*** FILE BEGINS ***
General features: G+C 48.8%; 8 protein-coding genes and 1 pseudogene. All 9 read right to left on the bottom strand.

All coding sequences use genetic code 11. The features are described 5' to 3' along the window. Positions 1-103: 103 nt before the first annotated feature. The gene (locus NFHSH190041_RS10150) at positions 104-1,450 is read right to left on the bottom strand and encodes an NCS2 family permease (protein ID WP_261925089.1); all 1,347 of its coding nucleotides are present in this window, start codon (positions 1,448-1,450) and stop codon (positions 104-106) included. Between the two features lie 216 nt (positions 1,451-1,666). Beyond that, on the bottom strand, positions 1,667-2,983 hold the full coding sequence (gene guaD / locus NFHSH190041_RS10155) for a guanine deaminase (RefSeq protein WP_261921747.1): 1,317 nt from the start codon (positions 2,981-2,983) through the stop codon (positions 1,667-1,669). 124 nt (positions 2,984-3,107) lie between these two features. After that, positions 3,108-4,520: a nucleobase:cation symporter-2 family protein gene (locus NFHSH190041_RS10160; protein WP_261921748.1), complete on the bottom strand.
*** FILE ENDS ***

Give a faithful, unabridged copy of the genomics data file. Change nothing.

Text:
General features: G+C 48.8%; 8 protein-coding genes and 1 pseudogene. All 9 read right to left on the bottom strand.

All coding sequences use genetic code 11. The features are described 5' to 3' along the window. Positions 1-103: 103 nt before the first annotated feature. The gene (locus NFHSH190041_RS10150) at positions 104-1,450 is read right to left on the bottom strand and encodes an NCS2 family permease (protein ID WP_261925089.1); all 1,347 of its coding nucleotides are present in this window, start codon (positions 1,448-1,450) and stop codon (positions 104-106) included. Between the two features lie 216 nt (positions 1,451-1,666). Beyond that, on the bottom strand, positions 1,667-2,983 hold the full coding sequence (gene guaD / locus NFHSH190041_RS10155) for a guanine deaminase (RefSeq protein WP_261921747.1): 1,317 nt from the start codon (positions 2,981-2,983) through the stop codon (positions 1,667-1,669). 124 nt (positions 2,984-3,107) lie between these two features. After that, positions 3,108-4,520: a nucleobase:cation symporter-2 family protein gene (locus NFHSH190041_RS10160; protein WP_261921748.1), complete on the bottom strand.